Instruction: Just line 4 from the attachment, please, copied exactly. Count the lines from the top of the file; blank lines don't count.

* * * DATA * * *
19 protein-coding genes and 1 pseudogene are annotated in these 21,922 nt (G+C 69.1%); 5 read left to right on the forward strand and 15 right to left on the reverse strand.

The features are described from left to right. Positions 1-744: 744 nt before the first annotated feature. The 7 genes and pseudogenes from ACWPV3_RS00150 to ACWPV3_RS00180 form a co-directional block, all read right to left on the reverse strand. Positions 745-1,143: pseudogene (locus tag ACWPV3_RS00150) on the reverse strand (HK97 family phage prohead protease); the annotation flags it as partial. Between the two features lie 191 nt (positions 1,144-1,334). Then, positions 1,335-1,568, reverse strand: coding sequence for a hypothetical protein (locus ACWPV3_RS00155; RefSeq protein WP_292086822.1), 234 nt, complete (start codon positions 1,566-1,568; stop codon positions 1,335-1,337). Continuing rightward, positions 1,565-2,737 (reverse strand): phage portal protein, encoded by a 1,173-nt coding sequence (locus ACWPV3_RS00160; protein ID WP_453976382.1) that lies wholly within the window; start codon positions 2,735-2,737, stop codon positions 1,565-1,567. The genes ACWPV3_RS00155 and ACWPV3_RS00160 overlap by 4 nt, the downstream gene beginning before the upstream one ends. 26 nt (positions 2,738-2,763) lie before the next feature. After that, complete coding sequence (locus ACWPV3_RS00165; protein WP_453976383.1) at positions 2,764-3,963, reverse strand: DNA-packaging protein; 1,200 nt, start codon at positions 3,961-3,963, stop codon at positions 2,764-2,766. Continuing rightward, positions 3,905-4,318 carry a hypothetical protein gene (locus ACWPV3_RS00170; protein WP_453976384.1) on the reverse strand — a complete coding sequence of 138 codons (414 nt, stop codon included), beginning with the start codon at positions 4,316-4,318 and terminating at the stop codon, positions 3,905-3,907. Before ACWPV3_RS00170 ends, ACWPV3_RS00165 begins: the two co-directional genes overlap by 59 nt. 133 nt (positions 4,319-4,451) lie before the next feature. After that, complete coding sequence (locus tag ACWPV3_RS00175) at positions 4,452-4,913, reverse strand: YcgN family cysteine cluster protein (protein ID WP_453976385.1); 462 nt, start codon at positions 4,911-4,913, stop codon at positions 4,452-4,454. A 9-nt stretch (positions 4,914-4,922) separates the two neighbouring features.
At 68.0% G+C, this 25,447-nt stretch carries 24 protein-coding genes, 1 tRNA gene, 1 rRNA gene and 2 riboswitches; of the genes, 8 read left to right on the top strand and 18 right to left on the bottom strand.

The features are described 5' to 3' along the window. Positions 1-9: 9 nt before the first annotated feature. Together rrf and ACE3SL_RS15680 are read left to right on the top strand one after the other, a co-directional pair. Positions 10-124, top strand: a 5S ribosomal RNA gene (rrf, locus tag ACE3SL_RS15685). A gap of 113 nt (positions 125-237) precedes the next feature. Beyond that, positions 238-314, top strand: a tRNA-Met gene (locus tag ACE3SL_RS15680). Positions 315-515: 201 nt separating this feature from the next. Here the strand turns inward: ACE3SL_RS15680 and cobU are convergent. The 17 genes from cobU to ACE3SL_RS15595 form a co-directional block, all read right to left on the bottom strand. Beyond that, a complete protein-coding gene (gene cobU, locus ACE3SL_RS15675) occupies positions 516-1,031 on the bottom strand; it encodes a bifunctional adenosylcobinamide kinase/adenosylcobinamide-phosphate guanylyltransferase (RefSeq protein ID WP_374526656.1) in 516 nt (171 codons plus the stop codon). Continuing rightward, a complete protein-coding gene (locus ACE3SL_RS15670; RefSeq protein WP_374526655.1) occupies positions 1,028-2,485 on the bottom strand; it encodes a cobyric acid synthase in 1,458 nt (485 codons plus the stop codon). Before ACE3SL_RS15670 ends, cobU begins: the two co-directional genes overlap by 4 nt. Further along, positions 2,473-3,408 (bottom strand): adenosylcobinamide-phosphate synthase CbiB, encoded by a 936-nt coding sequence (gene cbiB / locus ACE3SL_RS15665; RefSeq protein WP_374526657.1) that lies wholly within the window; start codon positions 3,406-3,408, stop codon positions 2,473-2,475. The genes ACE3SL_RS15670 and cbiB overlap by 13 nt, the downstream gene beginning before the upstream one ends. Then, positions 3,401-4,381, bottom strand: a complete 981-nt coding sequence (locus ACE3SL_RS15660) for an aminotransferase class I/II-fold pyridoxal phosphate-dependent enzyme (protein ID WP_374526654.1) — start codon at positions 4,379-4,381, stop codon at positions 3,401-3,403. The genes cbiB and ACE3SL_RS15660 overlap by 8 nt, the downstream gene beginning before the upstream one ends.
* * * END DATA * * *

The features are described 5' to 3' along the window. Positions 1-9: 9 nt before the first annotated feature. Together rrf and ACE3SL_RS15680 are read left to right on the top strand one after the other, a co-directional pair. Positions 10-124, top strand: a 5S ribosomal RNA gene (rrf, locus tag ACE3SL_RS15685). A gap of 113 nt (positions 125-237) precedes the next feature. Beyond that, positions 238-314, top strand: a tRNA-Met gene (locus tag ACE3SL_RS15680). Positions 315-515: 201 nt separating this feature from the next. Here the strand turns inward: ACE3SL_RS15680 and cobU are convergent. The 17 genes from cobU to ACE3SL_RS15595 form a co-directional block, all read right to left on the bottom strand. Beyond that, a complete protein-coding gene (gene cobU, locus ACE3SL_RS15675) occupies positions 516-1,031 on the bottom strand; it encodes a bifunctional adenosylcobinamide kinase/adenosylcobinamide-phosphate guanylyltransferase (RefSeq protein ID WP_374526656.1) in 516 nt (171 codons plus the stop codon). Continuing rightward, a complete protein-coding gene (locus ACE3SL_RS15670; RefSeq protein WP_374526655.1) occupies positions 1,028-2,485 on the bottom strand; it encodes a cobyric acid synthase in 1,458 nt (485 codons plus the stop codon). Before ACE3SL_RS15670 ends, cobU begins: the two co-directional genes overlap by 4 nt. Further along, positions 2,473-3,408 (bottom strand): adenosylcobinamide-phosphate synthase CbiB, encoded by a 936-nt coding sequence (gene cbiB / locus ACE3SL_RS15665; RefSeq protein WP_374526657.1) that lies wholly within the window; start codon positions 3,406-3,408, stop codon positions 2,473-2,475. The genes ACE3SL_RS15670 and cbiB overlap by 13 nt, the downstream gene beginning before the upstream one ends. Then, positions 3,401-4,381, bottom strand: a complete 981-nt coding sequence (locus ACE3SL_RS15660) for an aminotransferase class I/II-fold pyridoxal phosphate-dependent enzyme (protein ID WP_374526654.1) — start codon at positions 4,379-4,381, stop codon at positions 3,401-3,403. The genes cbiB and ACE3SL_RS15660 overlap by 8 nt, the downstream gene beginning before the upstream one ends.